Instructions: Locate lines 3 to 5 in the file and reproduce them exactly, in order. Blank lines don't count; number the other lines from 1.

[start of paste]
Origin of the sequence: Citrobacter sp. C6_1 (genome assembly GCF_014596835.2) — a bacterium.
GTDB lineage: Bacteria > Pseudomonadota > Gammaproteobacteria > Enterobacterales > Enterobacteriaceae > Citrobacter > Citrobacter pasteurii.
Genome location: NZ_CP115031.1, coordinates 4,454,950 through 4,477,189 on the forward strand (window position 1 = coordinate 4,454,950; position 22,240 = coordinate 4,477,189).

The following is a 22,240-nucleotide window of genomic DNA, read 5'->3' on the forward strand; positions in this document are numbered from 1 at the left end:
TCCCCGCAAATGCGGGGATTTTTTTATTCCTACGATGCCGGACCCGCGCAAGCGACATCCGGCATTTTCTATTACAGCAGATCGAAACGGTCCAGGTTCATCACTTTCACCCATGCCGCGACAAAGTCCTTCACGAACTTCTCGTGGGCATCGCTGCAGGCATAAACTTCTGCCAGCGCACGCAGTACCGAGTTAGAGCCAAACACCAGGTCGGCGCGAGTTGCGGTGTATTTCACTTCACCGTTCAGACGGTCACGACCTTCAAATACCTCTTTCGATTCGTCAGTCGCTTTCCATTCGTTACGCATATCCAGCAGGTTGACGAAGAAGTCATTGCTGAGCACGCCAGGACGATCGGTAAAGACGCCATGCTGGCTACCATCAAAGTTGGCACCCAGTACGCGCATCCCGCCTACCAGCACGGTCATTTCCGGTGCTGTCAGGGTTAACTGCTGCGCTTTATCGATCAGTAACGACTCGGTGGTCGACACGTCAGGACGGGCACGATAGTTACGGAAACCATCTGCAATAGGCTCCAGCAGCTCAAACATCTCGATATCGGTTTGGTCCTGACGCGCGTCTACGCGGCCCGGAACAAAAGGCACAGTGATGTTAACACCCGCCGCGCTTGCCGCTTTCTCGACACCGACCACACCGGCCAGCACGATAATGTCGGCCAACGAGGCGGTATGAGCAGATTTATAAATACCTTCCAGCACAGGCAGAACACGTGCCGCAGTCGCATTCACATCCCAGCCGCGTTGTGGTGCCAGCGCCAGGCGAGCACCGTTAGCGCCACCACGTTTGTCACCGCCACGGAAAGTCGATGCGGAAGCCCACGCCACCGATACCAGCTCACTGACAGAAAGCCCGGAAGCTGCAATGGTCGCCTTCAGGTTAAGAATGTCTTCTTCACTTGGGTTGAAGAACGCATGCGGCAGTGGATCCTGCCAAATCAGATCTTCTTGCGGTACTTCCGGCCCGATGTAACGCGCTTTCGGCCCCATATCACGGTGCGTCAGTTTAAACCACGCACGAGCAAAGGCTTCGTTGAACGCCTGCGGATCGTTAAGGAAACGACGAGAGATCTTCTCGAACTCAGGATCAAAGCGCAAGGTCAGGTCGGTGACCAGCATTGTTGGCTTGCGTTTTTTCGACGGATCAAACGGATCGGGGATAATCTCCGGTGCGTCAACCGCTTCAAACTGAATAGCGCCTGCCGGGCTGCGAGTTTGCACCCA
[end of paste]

Genome location: NZ_CP115031.1, coordinates 4,454,950 through 4,477,189 on the forward strand (window position 1 = coordinate 4,454,950; position 22,240 = coordinate 4,477,189).

The following is a 22,240-nucleotide window of genomic DNA, read 5'->3' on the forward strand; positions in this document are numbered from 1 at the left end:
TCCCCGCAAATGCGGGGATTTTTTTATTCCTACGATGCCGGACCCGCGCAAGCGACATCCGGCATTTTCTATTACAGCAGATCGAAACGGTCCAGGTTCATCACTTTCACCCATGCCGCGACAAAGTCCTTCACGAACTTCTCGTGGGCATCGCTGCAGGCATAAACTTCTGCCAGCGCACGCAGTACCGAGTTAGAGCCAAACACCAGGTCGGCGCGAGTTGCGGTGTATTTCACTTCACCGTTCAGACGGTCACGACCTTCAAATACCTCTTTCGATTCGTCAGTCGCTTTCCATTCGTTACGCATATCCAGCAGGTTGACGAAGAAGTCATTGCTGAGCACGCCAGGACGATCGGTAAAGACGCCATGCTGGCTACCATCAAAGTTGGCACCCAGTACGCGCATCCCGCCTACCAGCACGGTCATTTCCGGTGCTGTCAGGGTTAACTGCTGCGCTTTATCGATCAGTAACGACTCGGTGGTCGACACGTCAGGACGGGCACGATAGTTACGGAAACCATCTGCAATAGGCTCCAGCAGCTCAAACATCTCGATATCGGTTTGGTCCTGACGCGCGTCTACGCGGCCCGGAACAAAAGGCACAGTGATGTTAACACCCGCCGCGCTTGCCGCTTTCTCGACACCGACCACACCGGCCAGCACGATAATGTCGGCCAACGAGGCGGTATGAGCAGATTTATAAATACCTTCCAGCACAGGCAGAACACGTGCCGCAGTCGCATTCACATCCCAGCCGCGTTGTGGTGCCAGCGCCAGGCGAGCACCGTTAGCGCCACCACGTTTGTCACCGCCACGGAAAGTCGATGCGGAAGCCCACGCCACCGATACCAGCTCACTGACAGAAAGCCCGGAAGCTGCAATGGTCGCCTTCAGGTTAAGAATGTCTTCTTCACTTGGGTTGAAGAACGCATGCGGCAGTGGATCCTGCCAAATCAGATCTTCTTGCGGTACTTCCGGCCCGATGTAACGCGCTTTCGGCCCCATATCACGGTGCGTCAGTTTAAACCACGCACGAGCAAAGGCTTCGTTGAACGCCTGCGGATCGTTAAGGAAACGACGAGAGATCTTCTCGAACTCAGGATCAAAGCGCAAGGTCAGGTCGGTGACCAGCATTGTTGGCTTGCGTTTTTTCGACGGATCAAACGGATCGGGGATAATCTCCGGTGCGTCAACCGCTTCAAACTGAATAGCGCCTGCCGGGCTGCGAGTTTGCACCCA